Angle grinders are common in metalworking, woodworking, and construction. They are frequently found in both professional and do-it-yourself workshops.
However, finding the right grinding tool for the job can be difficult. There are numerous brands and key factors to consider. To find the best angle grinder, consider the disc size, power source (corded, cordless, or pneumatic), and motor power. Keep an eye on my website for a future article with more information on finding the right disc grinder.
What is the rpm of an angle grinder
You might not expect it, but angle grinders with the capacity for small discs have a higher speed than larger models with larger discs.
The speed of disc grinders is expressed in rotations per minute (RPM). You should know that the angle grinder RPM is expressed in terms of no-load speed. This means that the RPM of your grinding tool is the fastest rotation it can generate without a disc installed.
A medium-sized angle can generate more than 8,500 RPM, whereas a larger angle grinder has an RPM of around 6,500. A smaller angle grinder will produce more speed, while a larger disc grinder will produce more power.
|Medium-sized angle grinder
|Large angle grinder
|Pneumatic angle grinder
|115 – 125 mm / 4-1/2″ – 5″
|180 – 230 mm / 7 – 9″
|115 op to 230mm / 4-1/2 up to 9″
|11000 – 23000RPM
|700 – 1700W
|2000 – 2600W
|2 – 2,5kg / 4,4 – 5,5 lbs
|5 – 6kg / 11 – 13,2lbs
|1 – 1,5Kg / 2,2 -3,3lbs
What is a paddle switch on an angle grinder
Many older machines, especially smaller disc grinders, are equipped with a lock switch. If you have watched my YouTube videos, you can see that I have one like this.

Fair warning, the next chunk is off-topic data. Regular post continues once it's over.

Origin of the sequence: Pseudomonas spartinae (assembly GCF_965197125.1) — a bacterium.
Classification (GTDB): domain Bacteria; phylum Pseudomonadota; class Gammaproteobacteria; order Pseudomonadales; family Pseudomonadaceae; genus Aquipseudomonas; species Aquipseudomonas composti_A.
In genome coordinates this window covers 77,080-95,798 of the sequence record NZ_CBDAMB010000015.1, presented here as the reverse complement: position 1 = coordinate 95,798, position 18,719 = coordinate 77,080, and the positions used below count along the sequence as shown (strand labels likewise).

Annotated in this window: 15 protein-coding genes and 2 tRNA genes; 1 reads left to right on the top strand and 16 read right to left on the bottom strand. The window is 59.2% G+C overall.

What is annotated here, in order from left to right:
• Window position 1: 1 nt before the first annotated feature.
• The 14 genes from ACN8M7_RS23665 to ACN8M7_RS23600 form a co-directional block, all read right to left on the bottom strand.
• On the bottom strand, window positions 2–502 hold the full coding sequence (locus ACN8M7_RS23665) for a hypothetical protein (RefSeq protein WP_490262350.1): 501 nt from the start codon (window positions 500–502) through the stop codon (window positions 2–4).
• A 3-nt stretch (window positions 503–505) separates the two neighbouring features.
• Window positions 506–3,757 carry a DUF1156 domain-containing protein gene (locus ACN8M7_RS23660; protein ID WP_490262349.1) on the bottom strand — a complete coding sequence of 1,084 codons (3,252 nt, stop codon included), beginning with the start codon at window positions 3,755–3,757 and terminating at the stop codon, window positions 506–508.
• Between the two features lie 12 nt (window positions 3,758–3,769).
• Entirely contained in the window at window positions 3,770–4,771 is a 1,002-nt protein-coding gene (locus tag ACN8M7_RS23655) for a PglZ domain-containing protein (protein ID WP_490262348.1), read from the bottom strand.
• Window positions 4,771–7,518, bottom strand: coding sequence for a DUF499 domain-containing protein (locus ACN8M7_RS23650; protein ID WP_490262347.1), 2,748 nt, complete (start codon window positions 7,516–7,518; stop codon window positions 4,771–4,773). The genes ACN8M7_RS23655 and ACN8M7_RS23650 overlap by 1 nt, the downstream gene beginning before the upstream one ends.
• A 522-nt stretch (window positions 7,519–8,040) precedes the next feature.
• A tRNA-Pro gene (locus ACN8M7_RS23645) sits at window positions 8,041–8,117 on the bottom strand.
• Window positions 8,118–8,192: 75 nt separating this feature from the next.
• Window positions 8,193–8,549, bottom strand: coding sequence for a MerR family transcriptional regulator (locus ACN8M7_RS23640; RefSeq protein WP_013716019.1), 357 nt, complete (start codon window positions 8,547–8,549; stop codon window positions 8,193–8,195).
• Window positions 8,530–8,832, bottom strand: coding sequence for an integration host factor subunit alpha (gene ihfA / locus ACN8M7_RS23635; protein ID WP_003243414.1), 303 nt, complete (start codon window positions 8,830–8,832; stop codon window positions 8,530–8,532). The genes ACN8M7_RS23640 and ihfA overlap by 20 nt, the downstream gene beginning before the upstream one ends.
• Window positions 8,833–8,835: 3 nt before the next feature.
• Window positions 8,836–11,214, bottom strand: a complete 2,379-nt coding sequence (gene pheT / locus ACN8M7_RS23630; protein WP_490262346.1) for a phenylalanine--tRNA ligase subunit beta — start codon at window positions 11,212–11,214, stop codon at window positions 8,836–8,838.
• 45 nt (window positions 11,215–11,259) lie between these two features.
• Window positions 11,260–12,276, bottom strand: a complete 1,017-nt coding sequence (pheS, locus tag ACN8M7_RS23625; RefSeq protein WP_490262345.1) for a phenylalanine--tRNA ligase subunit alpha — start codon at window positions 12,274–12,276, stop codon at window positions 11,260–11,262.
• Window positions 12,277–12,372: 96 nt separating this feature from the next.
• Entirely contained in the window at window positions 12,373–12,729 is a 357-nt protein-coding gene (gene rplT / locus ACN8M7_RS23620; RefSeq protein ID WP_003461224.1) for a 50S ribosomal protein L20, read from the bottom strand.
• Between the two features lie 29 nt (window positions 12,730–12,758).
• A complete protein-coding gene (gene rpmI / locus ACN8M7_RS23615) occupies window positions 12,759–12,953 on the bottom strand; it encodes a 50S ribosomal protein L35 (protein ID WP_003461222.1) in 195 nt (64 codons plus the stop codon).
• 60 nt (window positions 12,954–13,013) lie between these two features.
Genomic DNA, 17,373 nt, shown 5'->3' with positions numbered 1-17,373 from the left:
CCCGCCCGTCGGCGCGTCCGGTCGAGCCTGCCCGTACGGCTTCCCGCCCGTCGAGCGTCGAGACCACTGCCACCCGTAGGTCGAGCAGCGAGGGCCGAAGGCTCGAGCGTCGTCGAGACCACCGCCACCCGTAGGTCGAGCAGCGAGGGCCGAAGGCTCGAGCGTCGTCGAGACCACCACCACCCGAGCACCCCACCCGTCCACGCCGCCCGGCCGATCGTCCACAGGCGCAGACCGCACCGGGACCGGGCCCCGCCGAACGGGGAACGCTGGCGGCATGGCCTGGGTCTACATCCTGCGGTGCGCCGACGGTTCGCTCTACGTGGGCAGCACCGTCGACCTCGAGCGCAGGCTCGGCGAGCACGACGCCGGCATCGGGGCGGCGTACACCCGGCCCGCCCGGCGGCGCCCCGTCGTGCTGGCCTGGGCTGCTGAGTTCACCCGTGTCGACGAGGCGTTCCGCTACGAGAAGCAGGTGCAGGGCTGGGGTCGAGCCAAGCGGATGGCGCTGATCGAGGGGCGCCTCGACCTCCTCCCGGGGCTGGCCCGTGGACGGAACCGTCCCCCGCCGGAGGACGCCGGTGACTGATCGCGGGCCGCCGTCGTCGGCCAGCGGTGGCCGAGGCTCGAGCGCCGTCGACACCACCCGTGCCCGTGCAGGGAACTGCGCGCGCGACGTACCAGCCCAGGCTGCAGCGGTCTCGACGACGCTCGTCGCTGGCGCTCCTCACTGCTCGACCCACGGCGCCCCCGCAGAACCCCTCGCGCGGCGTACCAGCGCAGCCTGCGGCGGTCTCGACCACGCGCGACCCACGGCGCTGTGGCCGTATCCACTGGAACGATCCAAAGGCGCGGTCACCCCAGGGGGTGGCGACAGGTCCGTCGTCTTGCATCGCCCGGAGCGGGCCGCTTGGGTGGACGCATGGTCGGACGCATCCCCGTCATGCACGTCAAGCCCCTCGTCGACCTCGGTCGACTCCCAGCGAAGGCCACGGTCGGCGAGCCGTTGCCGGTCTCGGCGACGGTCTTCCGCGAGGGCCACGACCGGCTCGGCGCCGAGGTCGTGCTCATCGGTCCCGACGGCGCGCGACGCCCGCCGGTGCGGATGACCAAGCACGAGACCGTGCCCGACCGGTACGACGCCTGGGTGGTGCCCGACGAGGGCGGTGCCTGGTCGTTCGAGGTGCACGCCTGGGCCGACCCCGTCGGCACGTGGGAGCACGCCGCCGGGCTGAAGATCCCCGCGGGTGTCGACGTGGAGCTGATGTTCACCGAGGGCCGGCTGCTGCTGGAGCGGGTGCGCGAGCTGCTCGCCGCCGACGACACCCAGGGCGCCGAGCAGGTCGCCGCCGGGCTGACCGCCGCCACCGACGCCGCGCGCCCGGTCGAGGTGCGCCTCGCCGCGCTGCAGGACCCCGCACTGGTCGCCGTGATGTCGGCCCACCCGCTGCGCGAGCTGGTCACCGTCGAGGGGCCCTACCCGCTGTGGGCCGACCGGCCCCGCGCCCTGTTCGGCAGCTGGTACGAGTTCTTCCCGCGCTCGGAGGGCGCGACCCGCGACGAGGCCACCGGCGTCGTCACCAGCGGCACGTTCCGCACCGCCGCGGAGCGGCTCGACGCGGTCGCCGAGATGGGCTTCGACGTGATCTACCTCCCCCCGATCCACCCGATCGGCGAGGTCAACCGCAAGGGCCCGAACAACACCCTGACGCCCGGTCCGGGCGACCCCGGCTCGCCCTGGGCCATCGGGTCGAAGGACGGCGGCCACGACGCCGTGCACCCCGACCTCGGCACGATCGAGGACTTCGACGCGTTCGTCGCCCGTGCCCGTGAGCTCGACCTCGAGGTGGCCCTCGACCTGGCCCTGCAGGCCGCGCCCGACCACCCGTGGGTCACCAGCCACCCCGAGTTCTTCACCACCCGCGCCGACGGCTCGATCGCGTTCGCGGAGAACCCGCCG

If you’ve ever operated a machine like this, you’ll be familiar with that hard-to-slide switch on top of the grinding tool that, once clicked, spins the disc grinder.
Keep in mind that this can create a very dangerous situation. In the event of a disc grinder accident, the switch will not turn off and this tool will continue to run, possibly causing even more damage.
Today, many of these tools have a paddle switch on the handle instead of a locking switch.
You should think of a paddle switch as a kind of lever that is mounted on the handle of the angle grinder. By pressing a small safety button you can depress the lever which causes the tool to rotate.
When you grab the handle, you also hold down the switch that turns the tool on. If you lose control of the tool and the paddle switch is no longer pressed, the grinder will turn itself off.
Holding down this paddle switch to use the angle grinder requires no extra effort as this paddle switch is located on the handle. In addition, this provides enormous safety benefits in the event of an emergency.
How to switch on an angle grinder
Turning on an angle grinder depends on the model, but there is one big basic rule and that is to hold the machine firmly before turning on the switch.
To have a firm grip on your machine, it is therefore recommended to mount the handle so that you can hold the tool with both hands.
Once you have the tool in place you can either slide the switch to the on position or press the paddle switch.
Angle grinder safety tips